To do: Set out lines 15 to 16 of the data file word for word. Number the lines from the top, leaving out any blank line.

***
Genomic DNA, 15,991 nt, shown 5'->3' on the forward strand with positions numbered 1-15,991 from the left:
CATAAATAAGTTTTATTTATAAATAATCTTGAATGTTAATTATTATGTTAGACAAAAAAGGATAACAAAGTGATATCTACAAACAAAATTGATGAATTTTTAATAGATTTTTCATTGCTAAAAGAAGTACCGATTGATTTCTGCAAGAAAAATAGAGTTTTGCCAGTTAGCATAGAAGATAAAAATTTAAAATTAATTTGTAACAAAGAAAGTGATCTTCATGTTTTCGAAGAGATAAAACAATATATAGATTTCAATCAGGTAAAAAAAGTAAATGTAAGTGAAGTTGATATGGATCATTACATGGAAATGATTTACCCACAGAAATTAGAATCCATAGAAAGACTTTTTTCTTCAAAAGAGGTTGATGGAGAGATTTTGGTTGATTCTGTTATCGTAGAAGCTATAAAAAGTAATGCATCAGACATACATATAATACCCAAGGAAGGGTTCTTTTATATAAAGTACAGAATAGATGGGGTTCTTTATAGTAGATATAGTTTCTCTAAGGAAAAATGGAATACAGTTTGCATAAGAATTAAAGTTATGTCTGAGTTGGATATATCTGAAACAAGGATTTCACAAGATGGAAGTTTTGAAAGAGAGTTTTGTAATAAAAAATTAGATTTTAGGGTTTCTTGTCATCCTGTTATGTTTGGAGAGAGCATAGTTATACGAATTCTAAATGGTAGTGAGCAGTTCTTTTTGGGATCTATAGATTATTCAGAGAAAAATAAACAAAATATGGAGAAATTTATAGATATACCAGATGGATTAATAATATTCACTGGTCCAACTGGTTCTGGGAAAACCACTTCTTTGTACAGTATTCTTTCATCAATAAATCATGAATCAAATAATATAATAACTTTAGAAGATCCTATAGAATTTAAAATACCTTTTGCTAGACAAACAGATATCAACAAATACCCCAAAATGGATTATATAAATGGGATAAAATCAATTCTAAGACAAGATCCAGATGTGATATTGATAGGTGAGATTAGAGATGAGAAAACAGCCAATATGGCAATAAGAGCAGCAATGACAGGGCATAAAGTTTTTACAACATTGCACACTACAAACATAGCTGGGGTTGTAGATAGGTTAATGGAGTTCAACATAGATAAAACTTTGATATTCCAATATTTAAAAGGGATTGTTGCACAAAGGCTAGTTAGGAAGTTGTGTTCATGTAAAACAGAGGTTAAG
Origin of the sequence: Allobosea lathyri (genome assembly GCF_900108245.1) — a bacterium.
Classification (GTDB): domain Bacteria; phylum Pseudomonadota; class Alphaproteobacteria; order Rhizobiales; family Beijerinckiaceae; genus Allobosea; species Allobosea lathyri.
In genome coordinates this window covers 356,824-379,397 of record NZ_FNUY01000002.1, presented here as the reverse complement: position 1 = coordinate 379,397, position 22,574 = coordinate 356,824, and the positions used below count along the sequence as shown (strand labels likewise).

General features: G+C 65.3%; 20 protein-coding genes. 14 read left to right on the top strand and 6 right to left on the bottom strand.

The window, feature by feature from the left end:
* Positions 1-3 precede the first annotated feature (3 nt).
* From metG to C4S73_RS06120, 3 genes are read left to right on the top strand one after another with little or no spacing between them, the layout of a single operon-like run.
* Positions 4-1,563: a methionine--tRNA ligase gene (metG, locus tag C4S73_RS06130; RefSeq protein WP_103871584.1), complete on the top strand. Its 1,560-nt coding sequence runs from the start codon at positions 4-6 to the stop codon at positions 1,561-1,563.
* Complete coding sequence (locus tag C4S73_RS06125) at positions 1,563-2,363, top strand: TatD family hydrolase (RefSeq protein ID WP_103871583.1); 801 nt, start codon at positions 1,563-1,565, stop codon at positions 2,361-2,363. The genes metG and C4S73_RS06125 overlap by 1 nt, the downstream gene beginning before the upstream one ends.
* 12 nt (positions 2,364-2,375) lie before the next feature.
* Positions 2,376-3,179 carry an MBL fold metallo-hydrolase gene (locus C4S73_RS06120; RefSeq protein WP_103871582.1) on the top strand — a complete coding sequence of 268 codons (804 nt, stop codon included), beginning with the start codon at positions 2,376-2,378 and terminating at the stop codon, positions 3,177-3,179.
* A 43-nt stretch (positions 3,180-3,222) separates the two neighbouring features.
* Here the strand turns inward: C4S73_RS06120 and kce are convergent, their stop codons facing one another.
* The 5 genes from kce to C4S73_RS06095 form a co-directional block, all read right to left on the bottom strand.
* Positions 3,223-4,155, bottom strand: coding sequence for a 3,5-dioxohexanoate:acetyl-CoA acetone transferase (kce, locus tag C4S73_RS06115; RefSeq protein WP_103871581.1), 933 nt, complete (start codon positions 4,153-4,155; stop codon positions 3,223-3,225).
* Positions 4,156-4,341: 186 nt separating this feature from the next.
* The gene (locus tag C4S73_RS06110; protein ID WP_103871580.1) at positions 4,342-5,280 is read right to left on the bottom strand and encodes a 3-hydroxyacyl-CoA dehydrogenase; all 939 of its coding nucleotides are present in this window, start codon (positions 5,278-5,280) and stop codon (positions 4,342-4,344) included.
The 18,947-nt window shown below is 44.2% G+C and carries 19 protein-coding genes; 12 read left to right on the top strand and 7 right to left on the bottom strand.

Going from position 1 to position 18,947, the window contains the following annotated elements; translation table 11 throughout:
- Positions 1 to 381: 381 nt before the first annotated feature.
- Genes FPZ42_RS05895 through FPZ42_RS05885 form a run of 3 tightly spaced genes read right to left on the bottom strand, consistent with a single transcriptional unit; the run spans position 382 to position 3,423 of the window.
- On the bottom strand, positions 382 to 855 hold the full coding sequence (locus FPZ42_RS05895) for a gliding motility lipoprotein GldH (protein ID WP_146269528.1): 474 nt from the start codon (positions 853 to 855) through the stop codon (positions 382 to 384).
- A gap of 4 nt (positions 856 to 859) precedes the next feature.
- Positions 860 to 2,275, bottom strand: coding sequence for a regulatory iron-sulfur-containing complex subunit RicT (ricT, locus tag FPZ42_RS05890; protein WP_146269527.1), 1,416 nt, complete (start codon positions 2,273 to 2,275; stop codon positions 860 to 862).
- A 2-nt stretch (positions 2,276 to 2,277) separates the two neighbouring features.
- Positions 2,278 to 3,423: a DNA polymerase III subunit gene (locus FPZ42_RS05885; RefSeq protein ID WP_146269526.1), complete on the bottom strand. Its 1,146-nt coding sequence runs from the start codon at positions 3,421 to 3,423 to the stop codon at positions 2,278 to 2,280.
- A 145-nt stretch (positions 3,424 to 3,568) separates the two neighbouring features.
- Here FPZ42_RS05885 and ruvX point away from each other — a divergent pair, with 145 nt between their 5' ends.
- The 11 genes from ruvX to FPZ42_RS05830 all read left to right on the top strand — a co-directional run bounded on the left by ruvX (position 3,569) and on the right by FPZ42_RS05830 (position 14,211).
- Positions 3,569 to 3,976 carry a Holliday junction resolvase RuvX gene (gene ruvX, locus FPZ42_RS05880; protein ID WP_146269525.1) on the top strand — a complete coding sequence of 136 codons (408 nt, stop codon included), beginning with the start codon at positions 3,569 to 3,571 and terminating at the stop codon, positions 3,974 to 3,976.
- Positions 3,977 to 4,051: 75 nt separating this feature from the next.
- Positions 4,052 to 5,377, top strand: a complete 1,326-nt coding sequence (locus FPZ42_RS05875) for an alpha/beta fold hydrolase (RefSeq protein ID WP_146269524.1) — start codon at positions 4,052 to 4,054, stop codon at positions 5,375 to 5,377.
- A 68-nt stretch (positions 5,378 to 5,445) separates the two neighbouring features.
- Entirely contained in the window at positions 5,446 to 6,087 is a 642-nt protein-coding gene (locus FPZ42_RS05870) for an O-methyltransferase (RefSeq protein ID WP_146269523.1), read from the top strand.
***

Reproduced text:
* Here the strand turns inward: C4S73_RS06120 and kce are convergent, their stop codons facing one another.
* The 5 genes from kce to C4S73_RS06095 form a co-directional block, all read right to left on the bottom strand.